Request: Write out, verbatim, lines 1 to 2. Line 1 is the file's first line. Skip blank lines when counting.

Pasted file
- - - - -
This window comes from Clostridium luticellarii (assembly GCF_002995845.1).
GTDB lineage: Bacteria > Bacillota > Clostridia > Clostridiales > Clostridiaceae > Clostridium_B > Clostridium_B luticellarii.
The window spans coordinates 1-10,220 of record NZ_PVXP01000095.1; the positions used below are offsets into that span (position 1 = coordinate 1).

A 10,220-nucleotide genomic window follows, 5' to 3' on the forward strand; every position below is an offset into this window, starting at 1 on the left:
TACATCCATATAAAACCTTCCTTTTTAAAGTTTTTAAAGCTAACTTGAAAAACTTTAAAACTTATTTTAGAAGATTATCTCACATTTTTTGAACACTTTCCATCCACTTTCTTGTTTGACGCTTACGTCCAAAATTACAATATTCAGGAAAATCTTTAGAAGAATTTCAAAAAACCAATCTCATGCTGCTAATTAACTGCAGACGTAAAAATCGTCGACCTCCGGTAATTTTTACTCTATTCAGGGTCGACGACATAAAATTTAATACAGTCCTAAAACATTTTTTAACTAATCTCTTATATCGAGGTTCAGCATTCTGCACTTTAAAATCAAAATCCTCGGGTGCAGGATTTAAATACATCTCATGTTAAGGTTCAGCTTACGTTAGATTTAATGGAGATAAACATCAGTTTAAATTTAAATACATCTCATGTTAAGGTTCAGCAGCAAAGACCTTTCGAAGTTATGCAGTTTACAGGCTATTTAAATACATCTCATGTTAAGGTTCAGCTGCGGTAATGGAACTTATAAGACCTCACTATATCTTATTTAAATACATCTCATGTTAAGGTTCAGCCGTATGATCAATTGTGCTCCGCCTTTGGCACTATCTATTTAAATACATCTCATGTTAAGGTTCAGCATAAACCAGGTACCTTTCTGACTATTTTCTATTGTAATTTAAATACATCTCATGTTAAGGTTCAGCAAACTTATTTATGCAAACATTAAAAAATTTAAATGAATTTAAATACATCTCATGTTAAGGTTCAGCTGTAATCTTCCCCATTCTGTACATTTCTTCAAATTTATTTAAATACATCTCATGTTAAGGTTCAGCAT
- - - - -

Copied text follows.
This window comes from Clostridium luticellarii (assembly GCF_002995845.1).
GTDB lineage: Bacteria > Bacillota > Clostridia > Clostridiales > Clostridiaceae > Clostridium_B > Clostridium_B luticellarii.